Spring food plot question.

Discussion in 'Bowhunting Talk' started by Keep_Calm_And_Bowhunt, Mar 15, 2016.

  1. Keep_Calm_And_Bowhunt

    Keep_Calm_And_Bowhunt Weekend Warrior

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    Las year, I planted a food plot that did terrible. But now that it's warming up, it's started to grow more than it did all last year. So I'm just going to let it be and not plant one there this year. But I need to know how I can keep the weeds at bay. What kind of herbicide should I use that will only kill the weeds? I have turnips and all kinds of other plants, it was one of those multi blend packs. So what products do yall find that wor well?
     
  2. PCO50

    PCO50 Weekend Warrior

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    If the plants grow fast enough they should shade out the weeds so they won't grow. See if what you planted is round up ready. If so you should be able to spray round up to kill weeds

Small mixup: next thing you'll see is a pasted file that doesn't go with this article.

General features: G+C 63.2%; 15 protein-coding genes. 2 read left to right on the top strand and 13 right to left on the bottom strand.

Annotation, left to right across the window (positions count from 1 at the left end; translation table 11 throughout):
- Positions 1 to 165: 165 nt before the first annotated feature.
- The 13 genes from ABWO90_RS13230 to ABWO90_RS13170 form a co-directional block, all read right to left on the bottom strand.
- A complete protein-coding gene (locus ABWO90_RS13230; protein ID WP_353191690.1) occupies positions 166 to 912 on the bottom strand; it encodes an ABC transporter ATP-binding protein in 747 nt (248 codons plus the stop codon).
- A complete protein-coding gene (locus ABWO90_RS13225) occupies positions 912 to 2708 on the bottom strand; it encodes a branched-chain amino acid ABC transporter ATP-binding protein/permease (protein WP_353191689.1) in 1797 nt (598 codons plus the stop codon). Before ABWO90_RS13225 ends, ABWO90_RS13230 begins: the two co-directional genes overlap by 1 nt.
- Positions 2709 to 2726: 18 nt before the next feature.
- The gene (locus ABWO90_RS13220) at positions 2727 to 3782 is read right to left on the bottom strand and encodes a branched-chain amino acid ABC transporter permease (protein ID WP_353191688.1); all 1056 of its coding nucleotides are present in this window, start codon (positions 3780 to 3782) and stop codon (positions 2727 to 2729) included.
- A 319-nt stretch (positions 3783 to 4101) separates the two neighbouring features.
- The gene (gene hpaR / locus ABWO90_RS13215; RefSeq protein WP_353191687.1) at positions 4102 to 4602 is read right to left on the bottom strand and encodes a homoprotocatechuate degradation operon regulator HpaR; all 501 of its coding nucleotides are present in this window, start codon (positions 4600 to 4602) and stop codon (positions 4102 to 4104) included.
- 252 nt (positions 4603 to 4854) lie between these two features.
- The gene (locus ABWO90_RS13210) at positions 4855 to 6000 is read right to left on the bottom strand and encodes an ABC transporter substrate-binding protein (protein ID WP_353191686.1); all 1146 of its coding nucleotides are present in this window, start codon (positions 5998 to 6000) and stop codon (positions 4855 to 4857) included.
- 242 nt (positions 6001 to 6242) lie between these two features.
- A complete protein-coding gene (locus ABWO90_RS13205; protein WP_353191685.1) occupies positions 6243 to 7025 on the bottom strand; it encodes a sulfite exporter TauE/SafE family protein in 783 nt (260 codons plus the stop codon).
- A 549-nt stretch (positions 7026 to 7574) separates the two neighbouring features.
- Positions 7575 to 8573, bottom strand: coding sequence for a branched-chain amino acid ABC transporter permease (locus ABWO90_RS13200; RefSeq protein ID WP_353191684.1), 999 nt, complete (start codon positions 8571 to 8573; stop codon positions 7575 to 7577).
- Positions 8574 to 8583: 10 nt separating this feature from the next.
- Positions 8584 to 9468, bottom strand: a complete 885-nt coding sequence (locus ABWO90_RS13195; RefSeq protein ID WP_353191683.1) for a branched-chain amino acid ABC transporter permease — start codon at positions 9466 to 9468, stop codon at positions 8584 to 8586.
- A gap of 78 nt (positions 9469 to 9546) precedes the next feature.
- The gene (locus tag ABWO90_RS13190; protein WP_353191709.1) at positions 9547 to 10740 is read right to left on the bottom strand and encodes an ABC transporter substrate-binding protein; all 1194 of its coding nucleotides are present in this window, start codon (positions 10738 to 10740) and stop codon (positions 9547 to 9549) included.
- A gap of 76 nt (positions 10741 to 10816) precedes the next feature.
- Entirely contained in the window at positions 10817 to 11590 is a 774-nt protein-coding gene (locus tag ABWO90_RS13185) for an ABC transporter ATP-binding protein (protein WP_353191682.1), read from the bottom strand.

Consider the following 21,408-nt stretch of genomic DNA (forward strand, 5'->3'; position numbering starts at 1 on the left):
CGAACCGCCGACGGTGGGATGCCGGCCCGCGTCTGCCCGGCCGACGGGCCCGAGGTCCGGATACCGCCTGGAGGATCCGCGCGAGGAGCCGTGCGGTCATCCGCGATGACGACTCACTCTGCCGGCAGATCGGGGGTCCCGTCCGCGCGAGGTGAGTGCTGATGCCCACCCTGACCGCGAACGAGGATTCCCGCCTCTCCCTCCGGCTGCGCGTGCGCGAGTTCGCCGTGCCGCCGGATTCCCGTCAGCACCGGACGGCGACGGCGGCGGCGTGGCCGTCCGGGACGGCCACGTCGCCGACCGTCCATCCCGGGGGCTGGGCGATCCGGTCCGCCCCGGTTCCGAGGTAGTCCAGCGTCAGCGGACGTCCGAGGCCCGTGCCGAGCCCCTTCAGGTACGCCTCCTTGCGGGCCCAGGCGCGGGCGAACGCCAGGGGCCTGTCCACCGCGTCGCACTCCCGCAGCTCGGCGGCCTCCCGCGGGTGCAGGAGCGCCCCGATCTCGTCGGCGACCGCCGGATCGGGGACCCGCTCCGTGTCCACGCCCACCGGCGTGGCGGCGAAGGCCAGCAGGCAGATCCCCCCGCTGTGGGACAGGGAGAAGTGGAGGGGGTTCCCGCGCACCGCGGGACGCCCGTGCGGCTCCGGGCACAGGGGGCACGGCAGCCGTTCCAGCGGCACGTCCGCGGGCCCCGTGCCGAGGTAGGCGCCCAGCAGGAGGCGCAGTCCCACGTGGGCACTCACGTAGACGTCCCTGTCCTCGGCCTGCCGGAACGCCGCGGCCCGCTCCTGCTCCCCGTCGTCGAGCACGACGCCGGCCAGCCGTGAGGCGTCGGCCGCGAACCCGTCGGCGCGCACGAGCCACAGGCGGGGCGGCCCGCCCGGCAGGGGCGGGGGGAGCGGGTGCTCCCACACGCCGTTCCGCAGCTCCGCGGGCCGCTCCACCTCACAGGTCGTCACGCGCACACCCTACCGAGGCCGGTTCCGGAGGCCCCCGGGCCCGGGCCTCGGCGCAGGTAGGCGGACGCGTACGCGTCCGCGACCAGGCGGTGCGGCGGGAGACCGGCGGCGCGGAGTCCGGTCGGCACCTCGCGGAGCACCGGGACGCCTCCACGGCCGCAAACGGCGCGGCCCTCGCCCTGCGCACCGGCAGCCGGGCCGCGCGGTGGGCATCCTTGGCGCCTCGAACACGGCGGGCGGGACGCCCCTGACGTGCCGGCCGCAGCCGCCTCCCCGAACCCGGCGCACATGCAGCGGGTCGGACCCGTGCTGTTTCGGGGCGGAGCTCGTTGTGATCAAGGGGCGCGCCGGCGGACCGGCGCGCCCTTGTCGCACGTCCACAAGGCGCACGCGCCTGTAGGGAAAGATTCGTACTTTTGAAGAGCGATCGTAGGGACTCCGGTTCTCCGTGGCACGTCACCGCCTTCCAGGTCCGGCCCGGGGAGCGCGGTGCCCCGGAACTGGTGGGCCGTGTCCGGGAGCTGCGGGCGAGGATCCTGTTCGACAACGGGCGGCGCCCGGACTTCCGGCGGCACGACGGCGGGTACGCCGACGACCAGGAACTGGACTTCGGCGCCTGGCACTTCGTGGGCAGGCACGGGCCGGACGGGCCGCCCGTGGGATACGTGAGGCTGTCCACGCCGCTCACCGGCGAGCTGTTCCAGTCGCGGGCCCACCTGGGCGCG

3. jwagn551

    jwagn551 Newb

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    I'm assuming its a perennial mix with a base or majority of clovers and chicory. Let it grow and mow it. This will allow the clover to out-compete the weeds over time.
     
  4. Sota

    Sota Legendary Woodsman

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    The biggest concern to deal with a plot weed wise is grass control, the rest I can pull by hand. I also round up the border of the plot to keep all the other crap out.
     
  5. elkguide

    elkguide Grizzled Veteran

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    Let it go for now. I like to hit a year old plot with a fertilizer the end of May/first of June.
    I bush hog my plots the middle of June and then again in the middle of August.
     
  6. Daryl Bell

    Daryl Bell Die Hard Bowhunter

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    It's hard to suggest a herbicide when we don't know exactly what is in the plot. If it is round up ready, then use round up. If it's not round up ready, try calling the seed company and asking what you could use on that particular mix. Personally, I am not a fan of mowing plots just to control weeds, especially clover. But I know some people who do in order to help control weeds.
     
  7. elkguide

    elkguide Grizzled Veteran

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    I mow for the "new crop" effect.

    Clover if seeded and fertilized well does a pretty good job on it's own of chocking out other grasses.
     

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